BY LARRY HAMEL
For the Sun-Times
Larry Rheinheimer was content for his “hometown hero,” Freaky Feet Pete, to be a big fish in a small pond. But he always intended to give the Indiana-bred phenom at least one shot at proving his chops on a national stage.
The clincher came when Freaky Feet Pete took down the No. 1-ranked horse, Wiggle It Jiggleit, whose epic comeback in the Little Brown Jug had been hailed by pundits as one of the most courageous efforts in harness-racing history. The Jug had stamped Wiggle it not only as a mortal lock for Horse of the Year, but perhaps even Horse of the Decade.
The eye-opening victory by Freaky Feet Pete in the Indiana Sire Stakes final at Hoosier Park put him squarely on the national radar. Rheinheimer let his regional sensation swim in the big-time ocean by ponying up $62,500 to supplement Pete into the Breeders Crown 3-year-old male pace at Woodbine near Toronto.
His first races away from his home track paid off handsomely for the Rheinheimer family, which has a farm in LaGrange in northeast Indiana.
Pete won his elimination and then hit the jackpot on Oct. 24 with a rousing 1½-length, 1:50 victory over a sloppy track as the 1.35-to-1 favorite in the $531,250 Breeders Crown final. A week later came a rematch with Wiggle It at Hoosier Park in the $285,500 Monument Circle stake. Pete won again, by 1¼ lengths on a pocket shot.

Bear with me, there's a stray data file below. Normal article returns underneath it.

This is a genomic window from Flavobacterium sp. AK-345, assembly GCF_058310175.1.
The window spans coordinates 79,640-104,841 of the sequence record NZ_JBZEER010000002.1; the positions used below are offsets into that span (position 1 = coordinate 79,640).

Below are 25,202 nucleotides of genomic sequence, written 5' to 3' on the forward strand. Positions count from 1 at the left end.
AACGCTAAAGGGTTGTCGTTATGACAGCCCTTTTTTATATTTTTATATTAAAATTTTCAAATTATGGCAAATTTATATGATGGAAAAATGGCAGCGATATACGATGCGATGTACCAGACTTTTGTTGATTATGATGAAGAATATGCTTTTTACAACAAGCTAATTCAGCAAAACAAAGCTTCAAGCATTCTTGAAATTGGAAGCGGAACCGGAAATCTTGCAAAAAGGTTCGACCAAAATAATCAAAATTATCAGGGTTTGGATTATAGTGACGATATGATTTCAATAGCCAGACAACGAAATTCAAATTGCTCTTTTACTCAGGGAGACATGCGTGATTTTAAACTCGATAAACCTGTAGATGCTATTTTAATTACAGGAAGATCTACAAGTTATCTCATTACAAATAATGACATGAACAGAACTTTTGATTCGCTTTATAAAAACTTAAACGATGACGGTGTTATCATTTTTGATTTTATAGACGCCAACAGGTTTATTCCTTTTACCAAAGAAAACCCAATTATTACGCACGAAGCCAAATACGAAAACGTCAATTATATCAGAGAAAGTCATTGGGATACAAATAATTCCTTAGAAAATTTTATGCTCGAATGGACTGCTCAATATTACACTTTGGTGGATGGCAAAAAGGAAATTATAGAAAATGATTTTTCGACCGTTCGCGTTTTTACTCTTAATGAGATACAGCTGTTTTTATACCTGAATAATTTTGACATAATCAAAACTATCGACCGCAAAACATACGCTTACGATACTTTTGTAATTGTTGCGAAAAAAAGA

In a month, Freaky Feet Pete had morphed from big fish in a little pond to Jaws, rising to No. 3 in the weekly standardbred poll.
Rheinheimer, 71, who has been in the racing business “on and off for 50 years,” trains Pete. His wife, Mary Jo, and son Marty are the owners of the Rockin Image colt.
Heading into the $150,000 American National 3-year-old male pace Saturday night at Balmoral Park, Pete’s bankroll has swelled to $1,037,724. He has 14 victories and two second place finishes in 16 starts in 2015.
Rheinheimer has had confidence in Pete, saying “even as a 2-year-old, I thought he could compete on the national level. But I couldn’t see the sense in hauling him all over the country with the amount of money these Indiana sire stakes go for.”
A significant player in the Freaky Feet Pete story is driver Trace Tetrick, an Illinois native who put in some time on the Chicago circuit. Pete gave Tetrick, 29, a breakthrough victory in the Breeders Crown.
“Trace Tetrick has just been super with the horse,” Rheinheimer said. “Couldn’t ask for a better driver. The first time he qualified Pete, Trace told me, ‘This is the best one that mare has produced. Just take care of him and he will last you a lifetime.’ ”
Tetrick called the Rheinheimer family “great people who have been in the business a long time. It’s fantastic for them to get this kind of once-in-a-lifetime horse.”
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